If a person is acting in a manner that distracts the officer from his duties, it is intefering, whether it be the 3rd party physically getting involved, or the 3rd party standing off to the side and yelling at the cops or the people the cops are dealing with. Any action taken that in the manner by a 3rd party, regardless of where they are standing, is in fact interfering / obstructing.

Is it illegal to be in your front yard with a gun? - No
Is it illegal to be in your front yard with a gun, and then point it at a person across the street? - Yes

In this case, the action taken, while on private property, interfered with the rights of the person who had the gun pointed at them.

Her right to be in her front yard and record and argue with the police only went so far as those actions interfered wiht the people who were the subjects of the traffic stops. I dont expect you guys to understand that concept, so I point it out as food for thought to those who may have questions.



posted on Jul, 3 2011 @ 03:04 PM
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reply to post by Xcathdra
 


Starred for that..

It is the job of the person who is stopped to question the police officer.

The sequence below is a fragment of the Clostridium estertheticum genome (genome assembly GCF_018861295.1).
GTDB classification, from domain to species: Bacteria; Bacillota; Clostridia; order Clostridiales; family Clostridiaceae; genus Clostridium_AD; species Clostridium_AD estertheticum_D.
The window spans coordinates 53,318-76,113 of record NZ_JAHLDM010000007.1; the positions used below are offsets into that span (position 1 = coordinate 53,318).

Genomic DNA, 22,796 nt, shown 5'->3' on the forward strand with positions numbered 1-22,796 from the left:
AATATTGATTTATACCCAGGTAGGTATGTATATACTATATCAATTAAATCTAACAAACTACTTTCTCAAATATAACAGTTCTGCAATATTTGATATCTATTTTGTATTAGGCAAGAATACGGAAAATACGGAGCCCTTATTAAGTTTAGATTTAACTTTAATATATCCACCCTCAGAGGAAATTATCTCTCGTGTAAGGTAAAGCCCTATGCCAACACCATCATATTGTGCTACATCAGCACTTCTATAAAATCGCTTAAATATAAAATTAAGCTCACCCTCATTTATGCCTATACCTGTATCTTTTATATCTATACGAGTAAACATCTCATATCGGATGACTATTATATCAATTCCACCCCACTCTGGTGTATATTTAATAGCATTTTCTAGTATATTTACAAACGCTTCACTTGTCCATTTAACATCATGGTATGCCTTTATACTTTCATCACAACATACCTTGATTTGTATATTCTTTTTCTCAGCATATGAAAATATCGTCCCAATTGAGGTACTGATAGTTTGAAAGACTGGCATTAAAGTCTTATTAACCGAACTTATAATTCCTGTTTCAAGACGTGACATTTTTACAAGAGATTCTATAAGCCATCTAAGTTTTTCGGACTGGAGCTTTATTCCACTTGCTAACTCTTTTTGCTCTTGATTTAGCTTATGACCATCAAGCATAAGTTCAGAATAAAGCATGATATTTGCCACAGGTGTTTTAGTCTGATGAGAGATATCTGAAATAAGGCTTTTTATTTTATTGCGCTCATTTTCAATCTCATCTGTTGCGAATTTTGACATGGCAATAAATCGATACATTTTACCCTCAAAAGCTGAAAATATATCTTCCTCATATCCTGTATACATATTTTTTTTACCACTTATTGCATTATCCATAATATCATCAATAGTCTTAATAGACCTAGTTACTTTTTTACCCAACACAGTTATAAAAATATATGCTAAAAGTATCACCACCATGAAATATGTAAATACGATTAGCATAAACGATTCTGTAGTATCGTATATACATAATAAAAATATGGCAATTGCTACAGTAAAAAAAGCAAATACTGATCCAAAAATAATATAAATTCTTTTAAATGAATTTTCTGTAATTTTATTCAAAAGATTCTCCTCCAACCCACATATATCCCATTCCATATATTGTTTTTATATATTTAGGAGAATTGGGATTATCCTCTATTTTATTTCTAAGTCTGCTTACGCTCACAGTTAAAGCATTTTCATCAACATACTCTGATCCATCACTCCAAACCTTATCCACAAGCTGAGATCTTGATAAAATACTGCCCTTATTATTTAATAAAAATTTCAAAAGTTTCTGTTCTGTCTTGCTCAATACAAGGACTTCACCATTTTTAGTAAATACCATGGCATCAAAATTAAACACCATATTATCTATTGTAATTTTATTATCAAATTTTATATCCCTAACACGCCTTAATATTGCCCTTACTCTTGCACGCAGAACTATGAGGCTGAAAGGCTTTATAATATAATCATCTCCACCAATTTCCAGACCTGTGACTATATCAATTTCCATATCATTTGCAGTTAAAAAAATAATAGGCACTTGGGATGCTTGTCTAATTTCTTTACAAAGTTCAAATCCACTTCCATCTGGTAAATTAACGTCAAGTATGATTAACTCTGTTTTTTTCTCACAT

Not just some random person who doesn't know whats going on.. Well unless the officer is doing something clearly wrong like beating or harming a person..

But that wasn't the case here. It was just some woman who felt like recording the cops.

Sure she should not have been arrested, but I think the officer had every right to ask her to turn the camera off and go back inside.



posted on Jul, 3 2011 @ 03:06 PM
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reply to post by Xcathdra
 


Well, I am German (half anyway) and my great-grandmother conveyed many first-hand accounts of the abuses on the German people by the Gestapo. The correlations with recent developments in The United States are unmistakable. To say that drawing attention to the similarities is irrelevant is asinine. Who would want to see our police behave like the police in countries such as China and North Korea? Well, you probably would. What I should say is, what true American would want to see the principals of this nation's founders eroded by power hungry men to the point of there being no human rights what-so-ever? If we don't draw the line in the sand somewhere, they will continue to take more and more from us until we might as well be living in The U.S.S.R. or Nazi Germany.
Also, your argument that there are no laws saying that we have a right to question authority plainly shows your incredible lack of knowledge of the foundation to all the laws of this land: The Constitution, and more specifically, the very first amendment.
For your reference: Congress shall make no law respecting an establishment of religion, or prohibiting the free exercise thereof; or abridging the freedom of speech, or of the press; or the right of the people peaceably to assemble, and to petition the Government for a redress of grievances.
How is it then that you think that any law that contradicts this has any authority? You think that a cop has the authority to tell somebody that they don't have constitutional rights?
This woman was clearly exercising her freedom of speech, of the press, right to peacefully assemble, and to petition the government for a redress of grievances.